Canada issues travel warning for Pakistan amid severe flooding: ‘Be very careful’ – National
Canada’s government issued a new travel notice on Saturday for citizens traveling to Pakistan as severe flooding caused by monsoon rains continues to wreak havoc across much of the South Asian country.
“There are certain safety and security issues or the situation could change quickly. Be very careful at all times, keep an eye on the local media and follow the instructions of the local authorities,” the government said in a statement. website.
Travelers are advised to: “exercise a high degree of caution.”
On Saturday, Pakistani officials said the floods have killed nearly 1,000 people since mid-June and injured or displaced thousands.
The new death toll came a day after Prime Minister Shahbaz Sharif called for international help to fight deadly damage from flooding in the impoverished Muslim country.
According to the Government of Canada travel report, there has been damage to roads, bridges and other infrastructure disrupting essential services in Pakistan. These include transportation, water and food supply, telecommunications networks, emergency services and medical care.
Canada is advising travelers to stay away from affected areas, including parts of Khyber Pakhtunkhwa (PK), Sindh and Balochistan, and to follow local news and weather reports and follow instructions from local authorities.
The monsoon season, which started in June, has ravaged Pakistan with particularly heavy rains this year and rescuers are struggling to evacuate thousands of stranded people from flood plains. Due to the crisis, the government has declared a state of emergency.
In northwestern Khyber Pakhtunkhwa province, floods destroyed the gates of a major water control system on the Swat River, leading to flooding in Charsadda and Nowshera districts, said Sania Safi, a top Charsadda administrator.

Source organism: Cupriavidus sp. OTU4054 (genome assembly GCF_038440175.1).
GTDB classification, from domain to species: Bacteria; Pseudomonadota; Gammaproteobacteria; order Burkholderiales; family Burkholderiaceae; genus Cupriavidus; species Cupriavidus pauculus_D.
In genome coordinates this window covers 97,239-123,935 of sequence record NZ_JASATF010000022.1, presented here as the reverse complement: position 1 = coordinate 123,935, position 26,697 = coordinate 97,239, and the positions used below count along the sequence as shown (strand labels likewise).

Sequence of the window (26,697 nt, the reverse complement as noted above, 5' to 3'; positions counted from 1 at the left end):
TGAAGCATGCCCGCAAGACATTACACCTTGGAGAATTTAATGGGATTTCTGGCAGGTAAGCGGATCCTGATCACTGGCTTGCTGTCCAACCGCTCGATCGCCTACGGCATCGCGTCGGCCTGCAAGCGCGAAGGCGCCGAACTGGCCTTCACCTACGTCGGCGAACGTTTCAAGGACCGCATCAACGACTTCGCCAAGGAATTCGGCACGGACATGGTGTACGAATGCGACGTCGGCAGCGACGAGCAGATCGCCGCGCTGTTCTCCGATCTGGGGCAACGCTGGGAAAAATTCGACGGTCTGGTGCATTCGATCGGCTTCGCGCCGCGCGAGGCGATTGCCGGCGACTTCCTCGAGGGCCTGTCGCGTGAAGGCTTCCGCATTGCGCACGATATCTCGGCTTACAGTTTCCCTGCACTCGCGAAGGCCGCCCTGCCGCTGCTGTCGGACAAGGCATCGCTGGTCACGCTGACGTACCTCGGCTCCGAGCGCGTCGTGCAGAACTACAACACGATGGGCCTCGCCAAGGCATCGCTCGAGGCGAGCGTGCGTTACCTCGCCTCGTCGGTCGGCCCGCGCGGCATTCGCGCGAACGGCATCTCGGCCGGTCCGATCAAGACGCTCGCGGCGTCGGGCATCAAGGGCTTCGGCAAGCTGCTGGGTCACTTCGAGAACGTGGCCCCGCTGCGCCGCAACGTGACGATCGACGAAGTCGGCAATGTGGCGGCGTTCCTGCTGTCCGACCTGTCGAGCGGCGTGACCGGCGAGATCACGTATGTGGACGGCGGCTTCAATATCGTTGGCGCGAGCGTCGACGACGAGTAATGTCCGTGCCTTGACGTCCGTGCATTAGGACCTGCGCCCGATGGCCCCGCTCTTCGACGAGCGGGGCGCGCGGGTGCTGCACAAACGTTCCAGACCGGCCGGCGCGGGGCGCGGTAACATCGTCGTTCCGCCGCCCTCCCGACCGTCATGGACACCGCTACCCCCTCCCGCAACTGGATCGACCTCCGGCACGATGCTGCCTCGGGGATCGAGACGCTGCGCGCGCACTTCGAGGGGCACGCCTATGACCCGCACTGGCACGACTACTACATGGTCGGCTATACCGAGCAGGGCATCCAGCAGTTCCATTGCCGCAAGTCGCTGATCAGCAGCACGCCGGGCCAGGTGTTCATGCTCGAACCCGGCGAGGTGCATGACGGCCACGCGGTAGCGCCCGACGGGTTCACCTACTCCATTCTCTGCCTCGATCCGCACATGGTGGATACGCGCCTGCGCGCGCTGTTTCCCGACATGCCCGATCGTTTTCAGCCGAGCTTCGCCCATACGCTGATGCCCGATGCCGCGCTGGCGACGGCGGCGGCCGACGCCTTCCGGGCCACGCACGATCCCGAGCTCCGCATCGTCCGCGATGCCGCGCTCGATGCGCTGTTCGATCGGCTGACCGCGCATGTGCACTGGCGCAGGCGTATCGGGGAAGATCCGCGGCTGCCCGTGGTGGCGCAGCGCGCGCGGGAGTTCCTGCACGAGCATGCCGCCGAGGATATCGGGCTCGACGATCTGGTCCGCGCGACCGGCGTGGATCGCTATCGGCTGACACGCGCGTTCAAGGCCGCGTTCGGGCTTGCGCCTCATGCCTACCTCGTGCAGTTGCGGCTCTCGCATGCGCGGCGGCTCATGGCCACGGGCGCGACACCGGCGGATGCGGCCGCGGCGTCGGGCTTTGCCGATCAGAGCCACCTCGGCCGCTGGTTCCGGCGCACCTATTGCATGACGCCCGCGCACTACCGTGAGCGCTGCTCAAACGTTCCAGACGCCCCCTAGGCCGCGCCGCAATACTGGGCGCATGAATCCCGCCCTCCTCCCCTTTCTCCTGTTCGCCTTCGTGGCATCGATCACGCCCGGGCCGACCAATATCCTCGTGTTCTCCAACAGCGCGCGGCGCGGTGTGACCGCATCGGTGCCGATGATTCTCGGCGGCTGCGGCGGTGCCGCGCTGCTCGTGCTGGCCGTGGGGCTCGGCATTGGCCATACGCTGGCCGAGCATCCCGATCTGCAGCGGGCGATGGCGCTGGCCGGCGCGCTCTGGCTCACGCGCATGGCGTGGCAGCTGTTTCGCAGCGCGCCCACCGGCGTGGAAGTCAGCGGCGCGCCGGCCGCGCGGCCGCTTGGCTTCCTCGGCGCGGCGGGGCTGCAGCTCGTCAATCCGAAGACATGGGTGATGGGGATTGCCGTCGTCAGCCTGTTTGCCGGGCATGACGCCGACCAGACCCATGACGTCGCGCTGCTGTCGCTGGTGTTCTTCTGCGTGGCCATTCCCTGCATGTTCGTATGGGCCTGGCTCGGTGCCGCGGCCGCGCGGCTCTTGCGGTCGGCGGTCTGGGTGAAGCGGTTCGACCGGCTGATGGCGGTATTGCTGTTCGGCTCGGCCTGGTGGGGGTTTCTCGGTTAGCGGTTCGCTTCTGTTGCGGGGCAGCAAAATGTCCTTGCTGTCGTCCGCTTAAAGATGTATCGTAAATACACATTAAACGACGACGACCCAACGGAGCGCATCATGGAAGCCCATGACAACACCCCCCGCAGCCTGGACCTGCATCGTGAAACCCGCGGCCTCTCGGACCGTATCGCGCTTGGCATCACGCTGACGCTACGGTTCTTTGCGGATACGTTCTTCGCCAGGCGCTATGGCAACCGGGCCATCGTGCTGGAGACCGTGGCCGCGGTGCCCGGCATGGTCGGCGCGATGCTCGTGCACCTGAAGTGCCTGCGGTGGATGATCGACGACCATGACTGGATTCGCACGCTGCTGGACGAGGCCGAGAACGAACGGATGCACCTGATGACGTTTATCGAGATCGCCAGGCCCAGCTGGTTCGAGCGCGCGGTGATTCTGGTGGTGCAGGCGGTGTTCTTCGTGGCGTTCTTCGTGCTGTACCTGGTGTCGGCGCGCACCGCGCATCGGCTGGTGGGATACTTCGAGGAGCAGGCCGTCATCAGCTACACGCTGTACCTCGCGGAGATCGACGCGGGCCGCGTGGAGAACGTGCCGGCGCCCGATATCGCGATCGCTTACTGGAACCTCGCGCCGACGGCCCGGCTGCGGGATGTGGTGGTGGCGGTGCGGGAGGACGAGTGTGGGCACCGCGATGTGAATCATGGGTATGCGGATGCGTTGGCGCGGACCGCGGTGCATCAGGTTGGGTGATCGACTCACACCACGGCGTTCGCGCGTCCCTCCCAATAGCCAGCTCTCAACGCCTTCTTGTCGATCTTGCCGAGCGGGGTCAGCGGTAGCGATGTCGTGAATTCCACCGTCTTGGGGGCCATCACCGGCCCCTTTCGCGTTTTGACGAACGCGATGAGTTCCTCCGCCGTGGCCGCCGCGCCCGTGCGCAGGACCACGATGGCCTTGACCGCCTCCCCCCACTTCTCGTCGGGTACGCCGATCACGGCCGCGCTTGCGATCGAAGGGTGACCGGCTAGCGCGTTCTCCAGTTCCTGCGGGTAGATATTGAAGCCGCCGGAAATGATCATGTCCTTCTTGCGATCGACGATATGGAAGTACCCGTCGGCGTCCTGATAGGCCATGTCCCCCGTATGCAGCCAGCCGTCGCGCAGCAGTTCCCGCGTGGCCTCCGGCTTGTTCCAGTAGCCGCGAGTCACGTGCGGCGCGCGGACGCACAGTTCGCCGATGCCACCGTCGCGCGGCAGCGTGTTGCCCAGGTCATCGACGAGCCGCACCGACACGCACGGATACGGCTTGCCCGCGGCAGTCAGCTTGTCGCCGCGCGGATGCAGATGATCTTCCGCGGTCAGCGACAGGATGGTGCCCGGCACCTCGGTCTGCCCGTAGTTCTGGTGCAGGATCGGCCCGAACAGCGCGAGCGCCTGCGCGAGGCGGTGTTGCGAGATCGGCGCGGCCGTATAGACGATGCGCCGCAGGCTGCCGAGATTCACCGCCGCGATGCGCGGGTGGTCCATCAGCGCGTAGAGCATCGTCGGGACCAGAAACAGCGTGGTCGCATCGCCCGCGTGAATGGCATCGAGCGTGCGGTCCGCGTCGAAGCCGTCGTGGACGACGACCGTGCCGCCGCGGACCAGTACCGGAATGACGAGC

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“We have anticipated the situation and warned and forced reluctant residents to leave their homes for safety and move to shelters located in safe areas in government buildings,” she said.
Safi said there were concerns about a further rise in the Swat and Kabul rivers, adding to the misery of residents who have already suffered loss of life and property.
In the Nowshera district, local administrator Quratul Ain Wazir said the water flooded the streets before rushing water to low-lying areas.
“Our government has evacuated many people and taken others to relief camps where government-provided beds and food are in safe buildings,” she said. “We will use the police to force those who hesitate to leave their homes.”
Information Minister Maryam Aurangzeb said soldiers and rescue organizations helped people get to safety in many districts in southern Sindh, northwestern Khyber Pakhtunkhwa, eastern Punjab and southwestern Baluchistan provinces.
“The government has sanctioned sufficient resources to financially compensate the affected people and we will not leave our people alone during this difficult time,” she said.
Aurangzeb asked wealthy people and aid organizations to provide assistance to help the flood-affected Pakistanis.
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In response to Sharif’s appeal for international aid, the United Nations planned a $160 million flash appeal for donations, said Foreign Ministry spokesman Asim Iftikhar. He said in his weekly briefing Friday that the appeal will be filed on August 30.
Thousands whose homes were swept away now live in tents miles from their flooded towns and cities, after being rescued by soldiers, local disaster workers and volunteers, authorities said.
The National Disaster Management Authority said in its latest overnight report that 45 people died in flood-related incidents from Friday to Saturday.
Monsoon rains are expected to continue this week, especially in the south and southwest. The season usually runs from July to mid-September in Pakistan.
– With files from The Associated Press